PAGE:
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    8 Reasons To Slooow Down

    7. Slow down for better fitness. continued...

    How to take it slow: Try the superslow protocol described above for strength. And if you're trying to increase your distance on the treadmill, slow your pace by about one minute per mile — you'll find you can easily add half a mile. Then, over time, gradually ratchet the tempo back up for the entire run.

    Remember, too, that slower activities can burn serious calories. For example, those who practiced yoga regularly for four years were 80 percent more likely to maintain their weight and almost 400 percent more likely to lose pounds than those who didn't do yoga, according to a recent study from the Fred Hutchinson Cancer Research Center in Seattle. Yoga is also calming and helps you live more mindfully even when you're not practicing, which makes it easier to recognize when you start slipping into overdrive throughout the day.

    8. Slow down to travel safely.

    The leading cause of death in women under age 35 is accidents, mainly car accidents. And one third of all fatal crashes are due to speeding. In fact, driving over 69 mph more than doubles your risk of a fatal car accident, according to a recent Canadian study.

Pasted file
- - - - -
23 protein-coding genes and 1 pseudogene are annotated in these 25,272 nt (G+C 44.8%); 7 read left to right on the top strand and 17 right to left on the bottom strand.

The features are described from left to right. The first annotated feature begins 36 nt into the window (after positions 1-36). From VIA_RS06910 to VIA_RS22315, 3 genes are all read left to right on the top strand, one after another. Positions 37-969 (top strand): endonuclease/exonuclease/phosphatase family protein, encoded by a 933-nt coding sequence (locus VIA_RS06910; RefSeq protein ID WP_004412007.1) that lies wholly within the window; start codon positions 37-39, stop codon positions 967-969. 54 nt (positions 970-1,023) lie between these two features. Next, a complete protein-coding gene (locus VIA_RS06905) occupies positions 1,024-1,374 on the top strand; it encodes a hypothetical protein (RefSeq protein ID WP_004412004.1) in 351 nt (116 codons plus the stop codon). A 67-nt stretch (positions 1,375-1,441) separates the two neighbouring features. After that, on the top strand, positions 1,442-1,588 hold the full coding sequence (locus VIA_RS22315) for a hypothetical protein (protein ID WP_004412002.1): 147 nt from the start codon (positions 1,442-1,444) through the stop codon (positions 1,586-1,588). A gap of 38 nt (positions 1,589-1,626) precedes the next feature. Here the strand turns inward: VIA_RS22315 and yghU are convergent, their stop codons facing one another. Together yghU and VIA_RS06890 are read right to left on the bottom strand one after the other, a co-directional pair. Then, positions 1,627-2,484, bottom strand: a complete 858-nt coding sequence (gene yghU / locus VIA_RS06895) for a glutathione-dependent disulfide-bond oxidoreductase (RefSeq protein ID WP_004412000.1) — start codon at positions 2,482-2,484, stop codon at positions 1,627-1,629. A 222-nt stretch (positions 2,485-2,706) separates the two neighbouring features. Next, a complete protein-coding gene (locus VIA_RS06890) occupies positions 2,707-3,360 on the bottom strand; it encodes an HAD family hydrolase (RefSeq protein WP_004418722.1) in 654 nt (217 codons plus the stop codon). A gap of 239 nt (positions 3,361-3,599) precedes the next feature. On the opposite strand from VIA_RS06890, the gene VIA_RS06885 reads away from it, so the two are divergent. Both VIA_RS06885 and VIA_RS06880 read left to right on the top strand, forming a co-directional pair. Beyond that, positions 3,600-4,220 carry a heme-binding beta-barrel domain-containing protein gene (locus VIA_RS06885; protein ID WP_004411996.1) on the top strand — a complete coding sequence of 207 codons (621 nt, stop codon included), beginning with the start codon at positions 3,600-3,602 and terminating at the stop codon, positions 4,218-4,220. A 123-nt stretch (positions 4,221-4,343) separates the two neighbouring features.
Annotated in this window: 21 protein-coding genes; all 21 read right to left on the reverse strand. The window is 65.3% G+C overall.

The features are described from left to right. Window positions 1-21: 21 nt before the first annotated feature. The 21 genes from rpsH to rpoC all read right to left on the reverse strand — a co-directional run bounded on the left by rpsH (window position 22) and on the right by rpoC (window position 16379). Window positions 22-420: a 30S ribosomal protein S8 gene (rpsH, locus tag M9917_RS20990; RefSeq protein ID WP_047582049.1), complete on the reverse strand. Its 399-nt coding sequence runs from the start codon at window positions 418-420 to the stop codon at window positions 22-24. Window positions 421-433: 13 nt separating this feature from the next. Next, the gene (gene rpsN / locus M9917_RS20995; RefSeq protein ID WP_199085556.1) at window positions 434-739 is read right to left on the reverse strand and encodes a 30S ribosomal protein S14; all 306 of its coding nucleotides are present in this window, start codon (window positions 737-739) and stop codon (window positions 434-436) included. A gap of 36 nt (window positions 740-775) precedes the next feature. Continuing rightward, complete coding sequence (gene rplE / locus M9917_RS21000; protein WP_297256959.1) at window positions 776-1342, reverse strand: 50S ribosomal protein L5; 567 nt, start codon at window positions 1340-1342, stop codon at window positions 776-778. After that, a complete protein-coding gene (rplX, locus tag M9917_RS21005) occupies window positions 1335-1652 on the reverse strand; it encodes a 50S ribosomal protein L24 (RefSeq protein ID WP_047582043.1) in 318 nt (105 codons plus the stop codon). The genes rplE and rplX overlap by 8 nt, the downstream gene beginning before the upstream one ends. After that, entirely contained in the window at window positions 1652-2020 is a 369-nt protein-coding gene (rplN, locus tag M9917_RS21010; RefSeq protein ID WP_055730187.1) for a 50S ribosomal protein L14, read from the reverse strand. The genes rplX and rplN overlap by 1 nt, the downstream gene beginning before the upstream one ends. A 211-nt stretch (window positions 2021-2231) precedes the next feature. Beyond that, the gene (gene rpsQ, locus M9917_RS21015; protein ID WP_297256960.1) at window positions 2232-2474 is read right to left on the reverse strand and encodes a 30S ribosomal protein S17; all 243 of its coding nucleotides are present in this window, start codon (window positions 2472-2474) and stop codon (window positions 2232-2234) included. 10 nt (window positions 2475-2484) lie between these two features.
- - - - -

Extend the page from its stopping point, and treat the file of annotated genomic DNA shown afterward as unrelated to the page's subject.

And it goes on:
How to take it slow: Easing off the gas pedal is the obvious first step. But how do you fight the urge to stay in the fast lane? Practice the mindful breathing technique described in the "Slow Down to Boost Your Energy" section above. Surf your radio for relaxing tunes. And remember this: If you continue to push the envelope by driving 15 mph over the speed limit, you may get pulled over for speeding, which means you'll end up being late and probably paying a hefty fine — not to mention potentially thousands of dollars in higher car insurance premiums. Just force yourself to get in the car 10 to 15 minutes earlier instead — your health is worth it.

    Fast Enough for You?

    Here's a snapshot of how hyper our culture has become:

    • The average workweek is 47 hours — up from 34 hours two decades ago.
    • There's no time for home-cooked meals: Children consumed 300 percent more food from fast food restaurants in 1996 than in 1977. Not surprisingly, one-third fewer families report regularly eating together today compared with three decades ago.
    • Most of us get 90 minutes less shut-eye per night than our great-grandparents did.
    • Almost 28 percent fewer families take vacations now than two decades ago.
    • 55 mph was the national speed limit from 1973 to 1995; now, it's 65 mph to 75 mph in most states.

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